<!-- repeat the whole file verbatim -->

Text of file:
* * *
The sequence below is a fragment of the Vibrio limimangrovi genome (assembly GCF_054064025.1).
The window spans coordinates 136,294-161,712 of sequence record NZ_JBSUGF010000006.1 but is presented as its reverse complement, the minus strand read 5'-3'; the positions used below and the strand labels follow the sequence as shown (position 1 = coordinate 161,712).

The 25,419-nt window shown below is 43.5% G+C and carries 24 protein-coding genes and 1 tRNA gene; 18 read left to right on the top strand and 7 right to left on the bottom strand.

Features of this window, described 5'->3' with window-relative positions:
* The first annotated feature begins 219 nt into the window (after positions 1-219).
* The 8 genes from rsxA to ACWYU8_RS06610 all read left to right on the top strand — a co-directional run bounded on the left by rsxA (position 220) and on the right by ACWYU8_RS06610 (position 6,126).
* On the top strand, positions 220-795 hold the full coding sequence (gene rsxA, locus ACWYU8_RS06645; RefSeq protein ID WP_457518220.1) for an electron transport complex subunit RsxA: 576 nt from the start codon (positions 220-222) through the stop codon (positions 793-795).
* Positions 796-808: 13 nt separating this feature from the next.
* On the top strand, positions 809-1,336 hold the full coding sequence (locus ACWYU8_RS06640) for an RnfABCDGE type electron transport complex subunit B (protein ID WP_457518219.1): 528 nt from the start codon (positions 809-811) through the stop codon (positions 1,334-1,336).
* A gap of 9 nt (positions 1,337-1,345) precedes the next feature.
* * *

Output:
The sequence below is a fragment of the Vibrio limimangrovi genome (assembly GCF_054064025.1).
The window spans coordinates 136,294-161,712 of sequence record NZ_JBSUGF010000006.1 but is presented as its reverse complement, the minus strand read 5'-3'; the positions used below and the strand labels follow the sequence as shown (position 1 = coordinate 161,712).

The 25,419-nt window shown below is 43.5% G+C and carries 24 protein-coding genes and 1 tRNA gene; 18 read left to right on the top strand and 7 right to left on the bottom strand.

Features of this window, described 5'->3' with window-relative positions:
* The first annotated feature begins 219 nt into the window (after positions 1-219).
* The 8 genes from rsxA to ACWYU8_RS06610 all read left to right on the top strand — a co-directional run bounded on the left by rsxA (position 220) and on the right by ACWYU8_RS06610 (position 6,126).
* On the top strand, positions 220-795 hold the full coding sequence (gene rsxA, locus ACWYU8_RS06645; RefSeq protein ID WP_457518220.1) for an electron transport complex subunit RsxA: 576 nt from the start codon (positions 220-222) through the stop codon (positions 793-795).
* Positions 796-808: 13 nt separating this feature from the next.
* On the top strand, positions 809-1,336 hold the full coding sequence (locus ACWYU8_RS06640) for an RnfABCDGE type electron transport complex subunit B (protein ID WP_457518219.1): 528 nt from the start codon (positions 809-811) through the stop codon (positions 1,334-1,336).
* A gap of 9 nt (positions 1,337-1,345) precedes the next feature.